Antitrust regulators from the United States and Europe approved Microsoft's proposed Internet search deal with Yahoo!, removing the final hurdle facing the creation of a new number-two player in the market. Under terms of the deal, Microsoft's Bing search engine will be used to power searches from Yahoo!'s still-popular network of websites.

"Although we are just at the beginning of this process, we have reached an exciting milestone," Microsoft CEO Steve Ballmer said. "I believe that together, Microsoft and Yahoo! will promote more choice, better value, and greater innovation to our customers as well as to advertisers and publishers."

If the deal were to go into effect immediately, Microsoft's share of the search market in the United States would jump from its current 11.3 percent, good for a distant third place, to 28.3 percent, a second-place finish. Market leader Google would continue to dominate with 65.4 percent of all search queries in the United States. (Google's lead worldwide and in many international markets is often quite a bit bigger.)

But there's a big difference between the two scenarios. Whereas today Microsoft accounts for just one-sixth of Google's searches, when combined with Yahoo!, it will account for almost half. That creates a credible second alternative for advertisers, and if Microsoft can continue its preferable pricing strategies, it could reap some important financial benefits down the road as well. (Yahoo! will benefit more immediately; under terms of the deal, Yahoo! keeps the majority of ad revenues generated on its own sites.) For now, Microsoft is comfortable with simply grabbing some significant market share and getting its Bing search engine established as a solid alternative to Google.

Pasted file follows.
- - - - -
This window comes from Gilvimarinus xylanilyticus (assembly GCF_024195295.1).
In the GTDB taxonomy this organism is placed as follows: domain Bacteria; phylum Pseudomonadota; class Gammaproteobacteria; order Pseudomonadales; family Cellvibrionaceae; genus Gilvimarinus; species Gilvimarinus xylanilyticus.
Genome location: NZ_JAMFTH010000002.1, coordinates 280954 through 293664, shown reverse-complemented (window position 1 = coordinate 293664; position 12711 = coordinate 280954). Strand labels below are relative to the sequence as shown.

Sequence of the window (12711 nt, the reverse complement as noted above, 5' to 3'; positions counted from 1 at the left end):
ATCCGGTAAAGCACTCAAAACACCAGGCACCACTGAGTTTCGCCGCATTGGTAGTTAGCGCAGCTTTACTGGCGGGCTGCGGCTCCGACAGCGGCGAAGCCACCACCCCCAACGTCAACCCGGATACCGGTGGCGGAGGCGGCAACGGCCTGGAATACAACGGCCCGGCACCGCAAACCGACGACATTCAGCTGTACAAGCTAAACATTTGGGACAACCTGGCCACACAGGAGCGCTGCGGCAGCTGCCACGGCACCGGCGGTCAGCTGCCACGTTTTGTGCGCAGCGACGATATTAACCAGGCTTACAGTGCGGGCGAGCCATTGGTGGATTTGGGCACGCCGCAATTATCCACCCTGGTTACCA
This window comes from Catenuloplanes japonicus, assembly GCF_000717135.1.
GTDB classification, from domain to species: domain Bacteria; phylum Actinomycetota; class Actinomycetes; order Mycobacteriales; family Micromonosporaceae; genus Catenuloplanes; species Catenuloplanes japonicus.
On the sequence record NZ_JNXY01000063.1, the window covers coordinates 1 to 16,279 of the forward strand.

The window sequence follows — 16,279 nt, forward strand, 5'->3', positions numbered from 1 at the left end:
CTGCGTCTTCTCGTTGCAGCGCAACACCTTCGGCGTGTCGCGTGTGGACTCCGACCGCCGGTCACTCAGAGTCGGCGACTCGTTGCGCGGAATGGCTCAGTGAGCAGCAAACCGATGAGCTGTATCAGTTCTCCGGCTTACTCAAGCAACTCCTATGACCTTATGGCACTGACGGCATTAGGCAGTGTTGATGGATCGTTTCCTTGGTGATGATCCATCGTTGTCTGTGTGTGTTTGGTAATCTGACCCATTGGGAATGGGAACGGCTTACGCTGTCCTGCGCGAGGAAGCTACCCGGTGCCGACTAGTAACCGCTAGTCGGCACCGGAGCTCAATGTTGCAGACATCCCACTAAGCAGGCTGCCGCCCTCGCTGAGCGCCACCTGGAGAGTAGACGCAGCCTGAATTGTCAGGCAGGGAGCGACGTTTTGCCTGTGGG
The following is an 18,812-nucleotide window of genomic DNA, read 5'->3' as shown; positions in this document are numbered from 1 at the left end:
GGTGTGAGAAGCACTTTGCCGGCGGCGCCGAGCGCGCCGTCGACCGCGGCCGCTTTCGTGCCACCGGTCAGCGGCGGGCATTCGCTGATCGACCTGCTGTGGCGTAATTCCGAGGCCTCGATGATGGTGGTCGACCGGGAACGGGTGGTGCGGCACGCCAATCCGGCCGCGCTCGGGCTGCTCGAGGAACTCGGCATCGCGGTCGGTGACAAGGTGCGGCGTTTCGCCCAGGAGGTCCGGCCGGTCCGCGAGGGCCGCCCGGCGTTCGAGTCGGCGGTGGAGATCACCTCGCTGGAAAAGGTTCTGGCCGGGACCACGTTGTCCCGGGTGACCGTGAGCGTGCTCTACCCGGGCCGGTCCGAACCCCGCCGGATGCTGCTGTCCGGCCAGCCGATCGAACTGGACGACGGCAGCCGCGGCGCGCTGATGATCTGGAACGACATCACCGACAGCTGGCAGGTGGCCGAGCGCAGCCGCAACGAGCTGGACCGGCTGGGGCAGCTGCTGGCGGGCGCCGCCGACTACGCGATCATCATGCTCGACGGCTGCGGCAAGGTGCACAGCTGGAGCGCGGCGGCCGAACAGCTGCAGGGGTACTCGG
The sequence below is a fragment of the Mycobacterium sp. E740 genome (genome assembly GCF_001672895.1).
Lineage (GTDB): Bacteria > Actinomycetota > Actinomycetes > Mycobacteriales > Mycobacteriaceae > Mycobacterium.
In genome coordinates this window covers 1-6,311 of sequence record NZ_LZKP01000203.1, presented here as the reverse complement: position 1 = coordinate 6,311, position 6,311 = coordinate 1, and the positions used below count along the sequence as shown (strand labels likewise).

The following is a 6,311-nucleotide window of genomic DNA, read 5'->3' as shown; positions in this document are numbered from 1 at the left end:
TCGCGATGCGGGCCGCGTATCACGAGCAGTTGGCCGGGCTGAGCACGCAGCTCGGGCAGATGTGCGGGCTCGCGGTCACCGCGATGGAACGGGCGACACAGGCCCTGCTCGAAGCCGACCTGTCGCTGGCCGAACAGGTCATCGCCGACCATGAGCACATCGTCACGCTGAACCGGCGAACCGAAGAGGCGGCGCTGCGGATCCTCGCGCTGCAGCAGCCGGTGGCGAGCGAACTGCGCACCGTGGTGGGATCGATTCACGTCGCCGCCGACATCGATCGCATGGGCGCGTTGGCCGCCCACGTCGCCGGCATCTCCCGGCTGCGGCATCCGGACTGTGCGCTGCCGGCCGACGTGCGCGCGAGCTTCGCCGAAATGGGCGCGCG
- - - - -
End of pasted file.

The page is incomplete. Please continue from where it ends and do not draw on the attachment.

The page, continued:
Microsoft says it expects to roll out Bing-powered Yahoo! search results by the end of 2010, though it could push things back a bit if the companies find that the transition will impact their holiday 2010 sales season. All of Yahoo!'s international properties should make the transition by early 2012, the companies say.